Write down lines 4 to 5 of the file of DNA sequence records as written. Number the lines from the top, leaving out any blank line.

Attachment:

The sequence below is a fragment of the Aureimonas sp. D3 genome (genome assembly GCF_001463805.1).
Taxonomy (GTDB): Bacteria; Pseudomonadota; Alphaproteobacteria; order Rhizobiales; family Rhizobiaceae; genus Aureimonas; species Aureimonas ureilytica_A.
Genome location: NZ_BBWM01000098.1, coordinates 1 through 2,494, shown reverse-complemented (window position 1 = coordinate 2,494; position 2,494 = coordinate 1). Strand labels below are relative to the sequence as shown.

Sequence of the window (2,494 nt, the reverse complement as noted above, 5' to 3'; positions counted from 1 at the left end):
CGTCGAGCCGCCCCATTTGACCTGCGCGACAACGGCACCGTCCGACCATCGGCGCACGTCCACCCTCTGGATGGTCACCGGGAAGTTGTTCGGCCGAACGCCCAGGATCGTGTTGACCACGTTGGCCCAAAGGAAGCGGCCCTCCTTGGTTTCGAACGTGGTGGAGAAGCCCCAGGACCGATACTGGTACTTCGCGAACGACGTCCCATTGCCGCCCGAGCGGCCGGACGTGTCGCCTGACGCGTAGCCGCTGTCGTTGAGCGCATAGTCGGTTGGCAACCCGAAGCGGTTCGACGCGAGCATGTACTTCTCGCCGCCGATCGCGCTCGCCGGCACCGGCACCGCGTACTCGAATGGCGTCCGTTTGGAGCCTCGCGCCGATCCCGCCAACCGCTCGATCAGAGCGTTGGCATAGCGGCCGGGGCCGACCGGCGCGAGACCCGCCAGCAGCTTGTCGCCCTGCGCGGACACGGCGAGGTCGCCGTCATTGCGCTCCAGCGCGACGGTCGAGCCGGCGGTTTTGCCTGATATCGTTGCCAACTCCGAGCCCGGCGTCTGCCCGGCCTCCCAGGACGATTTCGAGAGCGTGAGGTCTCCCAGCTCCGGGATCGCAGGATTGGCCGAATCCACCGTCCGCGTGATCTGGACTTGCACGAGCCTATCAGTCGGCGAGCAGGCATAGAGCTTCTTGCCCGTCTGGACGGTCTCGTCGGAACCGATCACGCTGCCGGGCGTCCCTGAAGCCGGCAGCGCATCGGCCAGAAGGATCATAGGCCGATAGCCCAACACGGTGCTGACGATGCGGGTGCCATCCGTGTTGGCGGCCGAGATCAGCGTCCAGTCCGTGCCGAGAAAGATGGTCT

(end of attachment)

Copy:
Sequence of the window (2,494 nt, the reverse complement as noted above, 5' to 3'; positions counted from 1 at the left end):
CGTCGAGCCGCCCCATTTGACCTGCGCGACAACGGCACCGTCCGACCATCGGCGCACGTCCACCCTCTGGATGGTCACCGGGAAGTTGTTCGGCCGAACGCCCAGGATCGTGTTGACCACGTTGGCCCAAAGGAAGCGGCCCTCCTTGGTTTCGAACGTGGTGGAGAAGCCCCAGGACCGATACTGGTACTTCGCGAACGACGTCCCATTGCCGCCCGAGCGGCCGGACGTGTCGCCTGACGCGTAGCCGCTGTCGTTGAGCGCATAGTCGGTTGGCAACCCGAAGCGGTTCGACGCGAGCATGTACTTCTCGCCGCCGATCGCGCTCGCCGGCACCGGCACCGCGTACTCGAATGGCGTCCGTTTGGAGCCTCGCGCCGATCCCGCCAACCGCTCGATCAGAGCGTTGGCATAGCGGCCGGGGCCGACCGGCGCGAGACCCGCCAGCAGCTTGTCGCCCTGCGCGGACACGGCGAGGTCGCCGTCATTGCGCTCCAGCGCGACGGTCGAGCCGGCGGTTTTGCCTGATATCGTTGCCAACTCCGAGCCCGGCGTCTGCCCGGCCTCCCAGGACGATTTCGAGAGCGTGAGGTCTCCCAGCTCCGGGATCGCAGGATTGGCCGAATCCACCGTCCGCGTGATCTGGACTTGCACGAGCCTATCAGTCGGCGAGCAGGCATAGAGCTTCTTGCCCGTCTGGACGGTCTCGTCGGAACCGATCACGCTGCCGGGCGTCCCTGAAGCCGGCAGCGCATCGGCCAGAAGGATCATAGGCCGATAGCCCAACACGGTGCTGACGATGCGGGTGCCATCCGTGTTGGCGGCCGAGATCAGCGTCCAGTCCGTGCCGAGAAAGATGGTCT